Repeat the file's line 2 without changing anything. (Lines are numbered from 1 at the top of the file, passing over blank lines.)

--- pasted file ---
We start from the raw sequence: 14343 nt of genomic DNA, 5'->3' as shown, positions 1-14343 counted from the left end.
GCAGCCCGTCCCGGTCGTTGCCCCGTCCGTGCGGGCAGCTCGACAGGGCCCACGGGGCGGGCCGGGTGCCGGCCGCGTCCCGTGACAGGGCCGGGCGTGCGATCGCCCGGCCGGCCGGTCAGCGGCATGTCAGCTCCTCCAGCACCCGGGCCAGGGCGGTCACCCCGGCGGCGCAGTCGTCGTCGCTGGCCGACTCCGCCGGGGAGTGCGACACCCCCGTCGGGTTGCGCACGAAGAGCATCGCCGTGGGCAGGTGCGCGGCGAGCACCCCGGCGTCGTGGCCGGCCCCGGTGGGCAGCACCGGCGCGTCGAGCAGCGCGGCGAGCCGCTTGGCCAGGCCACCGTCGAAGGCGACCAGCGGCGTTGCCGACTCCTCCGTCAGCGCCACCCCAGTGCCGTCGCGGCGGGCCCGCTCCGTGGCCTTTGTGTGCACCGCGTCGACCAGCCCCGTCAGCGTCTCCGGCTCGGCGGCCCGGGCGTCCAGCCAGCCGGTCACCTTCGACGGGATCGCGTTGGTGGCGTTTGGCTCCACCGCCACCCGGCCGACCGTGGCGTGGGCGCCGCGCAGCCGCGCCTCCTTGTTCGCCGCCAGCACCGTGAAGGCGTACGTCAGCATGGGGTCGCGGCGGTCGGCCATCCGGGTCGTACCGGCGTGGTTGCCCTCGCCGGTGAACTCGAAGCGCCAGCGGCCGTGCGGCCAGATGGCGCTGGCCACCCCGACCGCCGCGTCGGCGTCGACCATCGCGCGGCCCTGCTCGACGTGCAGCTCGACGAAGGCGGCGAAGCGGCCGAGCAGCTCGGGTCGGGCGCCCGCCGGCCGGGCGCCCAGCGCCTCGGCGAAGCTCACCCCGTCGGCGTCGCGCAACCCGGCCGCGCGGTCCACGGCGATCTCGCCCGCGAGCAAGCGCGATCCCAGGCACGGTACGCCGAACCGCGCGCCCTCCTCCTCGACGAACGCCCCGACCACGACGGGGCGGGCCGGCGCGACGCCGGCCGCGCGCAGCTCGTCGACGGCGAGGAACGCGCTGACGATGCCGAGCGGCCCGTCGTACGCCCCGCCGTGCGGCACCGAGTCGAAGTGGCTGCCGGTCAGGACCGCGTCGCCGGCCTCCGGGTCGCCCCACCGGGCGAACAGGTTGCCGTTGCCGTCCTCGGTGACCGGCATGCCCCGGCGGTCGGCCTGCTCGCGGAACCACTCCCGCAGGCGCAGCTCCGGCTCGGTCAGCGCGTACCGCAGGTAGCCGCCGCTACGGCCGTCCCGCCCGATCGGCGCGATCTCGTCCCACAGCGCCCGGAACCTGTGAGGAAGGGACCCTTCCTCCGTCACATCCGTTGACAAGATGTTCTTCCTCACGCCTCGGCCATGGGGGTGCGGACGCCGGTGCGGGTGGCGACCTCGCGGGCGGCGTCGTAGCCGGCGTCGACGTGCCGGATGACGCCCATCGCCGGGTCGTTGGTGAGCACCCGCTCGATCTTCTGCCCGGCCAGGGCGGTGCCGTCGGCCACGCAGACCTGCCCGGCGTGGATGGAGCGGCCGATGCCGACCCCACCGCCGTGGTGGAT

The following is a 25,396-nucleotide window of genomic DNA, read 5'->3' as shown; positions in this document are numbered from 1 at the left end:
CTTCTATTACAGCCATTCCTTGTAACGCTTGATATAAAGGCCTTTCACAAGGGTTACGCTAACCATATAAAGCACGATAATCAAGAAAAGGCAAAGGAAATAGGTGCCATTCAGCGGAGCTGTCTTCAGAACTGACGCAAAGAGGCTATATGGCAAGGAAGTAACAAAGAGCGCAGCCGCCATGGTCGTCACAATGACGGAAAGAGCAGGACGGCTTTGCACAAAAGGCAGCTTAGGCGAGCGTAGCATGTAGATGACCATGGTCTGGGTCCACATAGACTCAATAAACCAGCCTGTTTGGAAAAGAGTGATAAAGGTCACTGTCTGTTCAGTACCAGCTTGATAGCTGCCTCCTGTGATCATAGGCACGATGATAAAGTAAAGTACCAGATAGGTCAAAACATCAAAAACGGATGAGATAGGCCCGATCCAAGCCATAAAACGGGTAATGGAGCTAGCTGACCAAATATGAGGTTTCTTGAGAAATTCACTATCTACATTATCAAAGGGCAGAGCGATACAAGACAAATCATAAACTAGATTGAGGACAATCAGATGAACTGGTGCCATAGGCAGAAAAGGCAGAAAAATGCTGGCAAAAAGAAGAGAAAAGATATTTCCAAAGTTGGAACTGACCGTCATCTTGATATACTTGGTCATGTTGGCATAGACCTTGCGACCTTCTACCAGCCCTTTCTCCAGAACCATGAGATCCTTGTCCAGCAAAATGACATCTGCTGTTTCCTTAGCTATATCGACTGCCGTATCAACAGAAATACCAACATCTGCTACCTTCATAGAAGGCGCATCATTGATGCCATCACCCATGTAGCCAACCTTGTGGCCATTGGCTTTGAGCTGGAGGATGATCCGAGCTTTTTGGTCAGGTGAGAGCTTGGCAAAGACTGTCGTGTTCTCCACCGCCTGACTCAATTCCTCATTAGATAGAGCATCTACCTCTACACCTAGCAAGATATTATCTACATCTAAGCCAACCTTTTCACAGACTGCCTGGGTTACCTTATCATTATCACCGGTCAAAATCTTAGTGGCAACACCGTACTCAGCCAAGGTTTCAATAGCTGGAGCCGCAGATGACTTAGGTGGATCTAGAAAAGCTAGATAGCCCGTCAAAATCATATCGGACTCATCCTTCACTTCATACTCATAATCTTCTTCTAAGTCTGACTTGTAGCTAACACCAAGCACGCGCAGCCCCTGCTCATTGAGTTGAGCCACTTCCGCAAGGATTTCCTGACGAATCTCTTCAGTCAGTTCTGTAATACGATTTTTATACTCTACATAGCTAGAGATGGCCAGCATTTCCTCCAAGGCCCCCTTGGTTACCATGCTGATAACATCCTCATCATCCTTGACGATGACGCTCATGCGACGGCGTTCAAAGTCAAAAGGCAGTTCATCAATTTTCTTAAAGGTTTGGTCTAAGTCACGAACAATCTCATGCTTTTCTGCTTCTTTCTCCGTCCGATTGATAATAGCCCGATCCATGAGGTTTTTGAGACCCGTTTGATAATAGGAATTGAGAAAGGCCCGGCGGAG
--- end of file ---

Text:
GCAGCCCGTCCCGGTCGTTGCCCCGTCCGTGCGGGCAGCTCGACAGGGCCCACGGGGCGGGCCGGGTGCCGGCCGCGTCCCGTGACAGGGCCGGGCGTGCGATCGCCCGGCCGGCCGGTCAGCGGCATGTCAGCTCCTCCAGCACCCGGGCCAGGGCGGTCACCCCGGCGGCGCAGTCGTCGTCGCTGGCCGACTCCGCCGGGGAGTGCGACACCCCCGTCGGGTTGCGCACGAAGAGCATCGCCGTGGGCAGGTGCGCGGCGAGCACCCCGGCGTCGTGGCCGGCCCCGGTGGGCAGCACCGGCGCGTCGAGCAGCGCGGCGAGCCGCTTGGCCAGGCCACCGTCGAAGGCGACCAGCGGCGTTGCCGACTCCTCCGTCAGCGCCACCCCAGTGCCGTCGCGGCGGGCCCGCTCCGTGGCCTTTGTGTGCACCGCGTCGACCAGCCCCGTCAGCGTCTCCGGCTCGGCGGCCCGGGCGTCCAGCCAGCCGGTCACCTTCGACGGGATCGCGTTGGTGGCGTTTGGCTCCACCGCCACCCGGCCGACCGTGGCGTGGGCGCCGCGCAGCCGCGCCTCCTTGTTCGCCGCCAGCACCGTGAAGGCGTACGTCAGCATGGGGTCGCGGCGGTCGGCCATCCGGGTCGTACCGGCGTGGTTGCCCTCGCCGGTGAACTCGAAGCGCCAGCGGCCGTGCGGCCAGATGGCGCTGGCCACCCCGACCGCCGCGTCGGCGTCGACCATCGCGCGGCCCTGCTCGACGTGCAGCTCGACGAAGGCGGCGAAGCGGCCGAGCAGCTCGGGTCGGGCGCCCGCCGGCCGGGCGCCCAGCGCCTCGGCGAAGCTCACCCCGTCGGCGTCGCGCAACCCGGCCGCGCGGTCCACGGCGATCTCGCCCGCGAGCAAGCGCGATCCCAGGCACGGTACGCCGAACCGCGCGCCCTCCTCCTCGACGAACGCCCCGACCACGACGGGGCGGGCCGGCGCGACGCCGGCCGCGCGCAGCTCGTCGACGGCGAGGAACGCGCTGACGATGCCGAGCGGCCCGTCGTACGCCCCGCCGTGCGGCACCGAGTCGAAGTGGCTGCCGGTCAGGACCGCGTCGCCGGCCTCCGGGTCGCCCCACCGGGCGAACAGGTTGCCGTTGCCGTCCTCGGTGACCGGCATGCCCCGGCGGTCGGCCTGCTCGCGGAACCACTCCCGCAGGCGCAGCTCCGGCTCGGTCAGCGCGTACCGCAGGTAGCCGCCGCTACGGCCGTCCCGCCCGATCGGCGCGATCTCGTCCCACAGCGCCCGGAACCTGTGAGGAAGGGACCCTTCCTCCGTCACATCCGTTGACAAGATGTTCTTCCTCACGCCTCGGCCATGGGGGTGCGGACGCCGGTGCGGGTGGCGACCTCGCGGGCGGCGTCGTAGCCGGCGTCGACGTGCCGGATGACGCCCATCGCCGGGTCGTTGGTGAGCACCCGCTCGATCTTCTGCCCGGCCAGGGCGGTGCCGTCGGCCACGCAGACCTGCCCGGCGTGGATGGAGCGGCCGATGCCGACCCCACCGCCGTGGTGGAT